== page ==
Generic Name: lidocaine injection (LYE doe kane)
Brand Name: Anestacaine, Dilocaine, L-Caine, Lidoject 1, Nervocaine, Truxacaine, UAD Caine, Xylocaine HCl
What is Nervocaine (lidocaine injection)?
Lidocaine injection is a local anesthetic (numbing medication). It works by blocking nerve signals in your body.
Lidocaine injection is used to numb an area of your body to help reduce pain or discomfort caused by invasive medical procedures such as surgery, needle punctures, or insertion of a catheter or breathing tube.
Lidocaine injection is sometimes used to treat irregular heart rhythms that may signal a possible heart attack.
Lidocaine injection is also given in an epidural (spinal block) to reduce the discomfort of contractions during labor.
Lidocaine injection may also be used for purposes not listed in this medication guide.
What is the most important information I should know about Nervocaine (lidocaine injection)?
You should not receive this medicine if you have severe heart block, or a heart rhythm disorder called Stokes-Adams syndrome or Wolff-Parkinson-White Syndrome.
What should I discuss with my healthcare provider before receiving Nervocaine (lidocaine injection)?
You should not receive this medicine if you are allergic to lidocaine injection or any other type of numbing medicine, or if you have:
severe heart block;
a heart rhythm disorder called Stokes-Adams syndrome (sudden slow heart beats that can cause you to faint); or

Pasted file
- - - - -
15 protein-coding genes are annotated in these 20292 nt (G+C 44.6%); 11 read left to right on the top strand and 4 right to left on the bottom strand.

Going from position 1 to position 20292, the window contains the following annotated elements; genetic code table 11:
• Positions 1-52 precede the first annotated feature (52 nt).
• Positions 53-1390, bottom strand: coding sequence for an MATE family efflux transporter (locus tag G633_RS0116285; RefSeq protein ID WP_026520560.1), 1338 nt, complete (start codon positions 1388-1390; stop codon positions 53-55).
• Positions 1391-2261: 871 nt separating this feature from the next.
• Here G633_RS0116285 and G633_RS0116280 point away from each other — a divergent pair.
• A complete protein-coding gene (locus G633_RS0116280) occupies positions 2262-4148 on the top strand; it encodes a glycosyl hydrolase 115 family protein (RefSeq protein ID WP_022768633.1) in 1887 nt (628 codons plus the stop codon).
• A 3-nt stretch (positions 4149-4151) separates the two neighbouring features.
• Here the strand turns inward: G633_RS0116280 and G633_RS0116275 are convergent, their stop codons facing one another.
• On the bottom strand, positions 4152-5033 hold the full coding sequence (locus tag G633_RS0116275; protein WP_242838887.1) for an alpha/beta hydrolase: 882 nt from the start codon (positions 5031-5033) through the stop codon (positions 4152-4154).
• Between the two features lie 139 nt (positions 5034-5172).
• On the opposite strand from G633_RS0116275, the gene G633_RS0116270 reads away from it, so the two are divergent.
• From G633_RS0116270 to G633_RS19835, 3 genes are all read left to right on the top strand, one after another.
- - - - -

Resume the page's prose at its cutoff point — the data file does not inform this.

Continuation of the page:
a heart rhythm disorder called Wolff-Parkinson-White Syndrome (sudden fast heartbeats that can cause you to faint or become easily tired).
To make sure lidocaine injection is safe for you, tell your doctor if you have:
an allergy to corn products;
heart disease (unless you are being treated with lidocaine injection for a heart condition);
coronary artery disease, circulation problems; or
a history of malignant hyperthermia.
It is not known whether this medicine will harm an unborn baby. Tell your doctor if you are pregnant.
Lidocaine can pass into breast milk, but effects on the nursing baby are not known. Tell your doctor if you are breast-feeding.
How is Nervocaine (lidocaine injection)given?
A healthcare provider will give you this injection.
Lidocaine injection is injected into a vein through an IV to treat heart rhythm problems.
When used as a numbing medicine, lidocaine injection is injected through the skin directly into the body area to be numbed.
Your breathing, blood pressure, oxygen levels, and other vital signs will be watched closely while you are receiving lidocaine injection in a hospital setting.
If you are being treated for irregular heart rhythm, your heart rate will be constantly monitored using an electrocardiograph or ECG (sometimes called an EKG). This will help your doctor determine how long to treat you with lidocaine injection.
What happens if I miss a dose?
Since lidocaine injection is used only when needed in a clinical setting, you are not likely to miss a dose.
What happens if I overdose?
Seek emergency medical attention or call the Poison Help line at 1-800-222-1222.
What should I avoid after receiving Nervocaine (lidocaine injection)?
Lidocaine injection can cause side effects that may impair your thinking or reactions. Unless absolutely necessary, do not drive after receiving this medicine.
Avoid eating or chewing within 1 hour after lidocaine injection is used to numb your mouth or throat. You may have trouble swallowing which could lead to choking. You may also accidentally bite the inside of your mouth if you are still numb an hour after treatment with lidocaine injection.
Nervocaine (lidocaine injection) side effects